This short guide will take you through the steps required to add an external power led to your Raspberry Pi B+, 2 or 3. This might be required for use in a custom case, such as our Commodore 64 case (link).
1. What you will need
In order to add an external power LED to your Raspberry Pi, you will need all of the following:
- Raspberry Pi model B+, 2 or 3 with 40-pin GPIO header
- 5V Red LED
- 330 Ohm resistor
- Jumper wires with female connectors
- Soldering Iron
- Wire-strippers and cutters
If you don’t wish to buy the parts and solder the cables for this project, we sell pre-made LED’s with integrated resistor and wires in our WebShop that are ready to just plug in and work with no soldering required.
2. Wiring up your LED
Follow the diagram below to wire up your LED. You need to take the following steps:
- Cut the red and black jumper wires to the desired lengths
- Strip about 5mm of shielding off each of the jumper wires
- Solder the red jumper wire to the anode (+) of the LED (longer lead)
- Solder the black jumper wire to one side of the resistor (any)
- Solder the other side of the resistor to the cathode (-) of the LED
3. Connecting the LED to you Raspberry Pi
The easiest place to connect the power LED to your Raspberry Pi is via the GPIO serial port connectors on the 40 pin header. These are shown in the following diagram with the black and red connections marked.
The wires are connected as follows:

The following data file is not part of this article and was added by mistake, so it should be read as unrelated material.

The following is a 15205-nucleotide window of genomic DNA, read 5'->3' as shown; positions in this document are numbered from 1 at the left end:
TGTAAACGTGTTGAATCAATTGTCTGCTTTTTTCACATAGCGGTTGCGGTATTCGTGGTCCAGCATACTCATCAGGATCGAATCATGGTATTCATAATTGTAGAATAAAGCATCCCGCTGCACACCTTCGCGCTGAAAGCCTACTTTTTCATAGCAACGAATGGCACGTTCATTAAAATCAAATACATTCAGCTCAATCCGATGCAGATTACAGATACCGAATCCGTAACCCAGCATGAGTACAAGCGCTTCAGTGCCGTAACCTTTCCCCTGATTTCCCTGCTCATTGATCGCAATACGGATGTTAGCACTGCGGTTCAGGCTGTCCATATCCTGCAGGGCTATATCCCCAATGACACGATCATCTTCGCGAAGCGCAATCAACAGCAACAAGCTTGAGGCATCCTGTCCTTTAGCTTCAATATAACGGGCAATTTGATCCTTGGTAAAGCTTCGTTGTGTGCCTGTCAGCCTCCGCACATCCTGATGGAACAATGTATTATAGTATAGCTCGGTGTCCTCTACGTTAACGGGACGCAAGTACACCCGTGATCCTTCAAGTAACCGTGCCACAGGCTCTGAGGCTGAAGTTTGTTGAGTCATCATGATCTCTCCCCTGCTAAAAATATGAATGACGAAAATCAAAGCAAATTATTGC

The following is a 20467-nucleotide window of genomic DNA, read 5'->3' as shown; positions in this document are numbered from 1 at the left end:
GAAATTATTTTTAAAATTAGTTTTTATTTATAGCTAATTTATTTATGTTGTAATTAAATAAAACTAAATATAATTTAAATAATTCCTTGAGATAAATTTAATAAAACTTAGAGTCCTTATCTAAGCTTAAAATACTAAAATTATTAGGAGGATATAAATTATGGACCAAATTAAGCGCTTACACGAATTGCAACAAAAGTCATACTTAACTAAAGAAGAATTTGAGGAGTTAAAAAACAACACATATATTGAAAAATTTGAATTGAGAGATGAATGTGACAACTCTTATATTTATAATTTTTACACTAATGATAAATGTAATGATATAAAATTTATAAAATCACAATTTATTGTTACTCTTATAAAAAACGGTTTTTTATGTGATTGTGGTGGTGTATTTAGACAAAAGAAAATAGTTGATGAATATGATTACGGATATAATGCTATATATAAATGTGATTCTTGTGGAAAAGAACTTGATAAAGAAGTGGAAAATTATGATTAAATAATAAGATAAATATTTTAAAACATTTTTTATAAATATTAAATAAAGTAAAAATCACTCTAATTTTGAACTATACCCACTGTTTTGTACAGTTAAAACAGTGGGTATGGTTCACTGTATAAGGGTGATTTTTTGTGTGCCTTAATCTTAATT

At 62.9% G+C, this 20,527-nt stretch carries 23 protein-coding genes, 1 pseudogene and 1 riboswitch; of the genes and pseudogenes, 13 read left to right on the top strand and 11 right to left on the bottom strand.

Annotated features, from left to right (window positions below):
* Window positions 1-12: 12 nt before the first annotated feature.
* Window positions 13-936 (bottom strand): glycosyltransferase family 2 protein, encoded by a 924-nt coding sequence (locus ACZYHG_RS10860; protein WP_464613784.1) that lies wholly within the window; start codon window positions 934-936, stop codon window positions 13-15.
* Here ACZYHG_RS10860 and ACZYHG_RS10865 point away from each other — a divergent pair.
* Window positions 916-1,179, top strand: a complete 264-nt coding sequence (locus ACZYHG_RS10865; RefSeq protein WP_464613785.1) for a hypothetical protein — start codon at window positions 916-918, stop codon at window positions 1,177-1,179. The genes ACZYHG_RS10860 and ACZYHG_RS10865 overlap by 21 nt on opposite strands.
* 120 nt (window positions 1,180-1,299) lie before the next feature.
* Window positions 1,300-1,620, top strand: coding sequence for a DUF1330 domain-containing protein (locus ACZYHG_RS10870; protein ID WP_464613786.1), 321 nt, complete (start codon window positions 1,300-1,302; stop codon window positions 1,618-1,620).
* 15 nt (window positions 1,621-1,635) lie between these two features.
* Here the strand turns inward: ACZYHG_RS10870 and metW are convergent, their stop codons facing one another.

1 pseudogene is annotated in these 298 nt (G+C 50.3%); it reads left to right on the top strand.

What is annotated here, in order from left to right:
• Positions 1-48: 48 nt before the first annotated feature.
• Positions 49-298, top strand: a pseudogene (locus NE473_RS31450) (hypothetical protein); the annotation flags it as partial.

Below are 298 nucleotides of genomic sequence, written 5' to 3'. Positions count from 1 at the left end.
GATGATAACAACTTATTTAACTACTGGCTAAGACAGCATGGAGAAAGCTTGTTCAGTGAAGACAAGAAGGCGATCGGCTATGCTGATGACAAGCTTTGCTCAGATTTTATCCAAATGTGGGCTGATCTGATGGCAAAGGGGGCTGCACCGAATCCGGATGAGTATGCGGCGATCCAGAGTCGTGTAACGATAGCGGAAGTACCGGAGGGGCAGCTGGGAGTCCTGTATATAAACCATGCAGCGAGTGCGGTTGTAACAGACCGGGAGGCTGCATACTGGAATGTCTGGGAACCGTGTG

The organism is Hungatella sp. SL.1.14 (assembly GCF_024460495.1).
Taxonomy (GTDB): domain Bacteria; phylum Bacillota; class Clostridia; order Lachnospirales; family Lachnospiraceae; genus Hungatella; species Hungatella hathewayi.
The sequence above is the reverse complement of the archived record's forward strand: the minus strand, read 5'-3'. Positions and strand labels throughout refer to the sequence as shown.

- Pin 6 – GND – Black jumper wire
- Pin 8 – UART_TXD0 – Red jumper wire
4. Enabling the Serial UART to turn on the LED
Earlier Raspberry Pi distributions had the Serial UART port enabled by default. More recent Raspbian distributions have the pin disabled by default, so you will need to edit a config file on the Pi to re-enable it.
The file you need to edit is called /boot/config.txt and is accessible on your Pi SD card. The easiest was to edit this file is to put the Pi SD card into your desktop computer and edit the file using the free Notepad++ (Windows) or Atom (Mac) application. Do not edit this file in the standard Windows Notepad or Mac TextEdit applications or it mess up file encodings that will prevent it from working.
If the Pi is booted on your network and accessible, you could also edit this file directly on your Pi using the nano text editor via SSH. This option is beyond the scope of this article.
You need to add the following line to the end of your /boot/config.txt file:
Now save the file, eject the SD card and insert it back into your Pi.
5. All Done
You should now be all done. Once the config file has been edited and placed back into your Pi, just power on the Pi as usual and the new power LED should light a few seconds after your Pi starts to boot.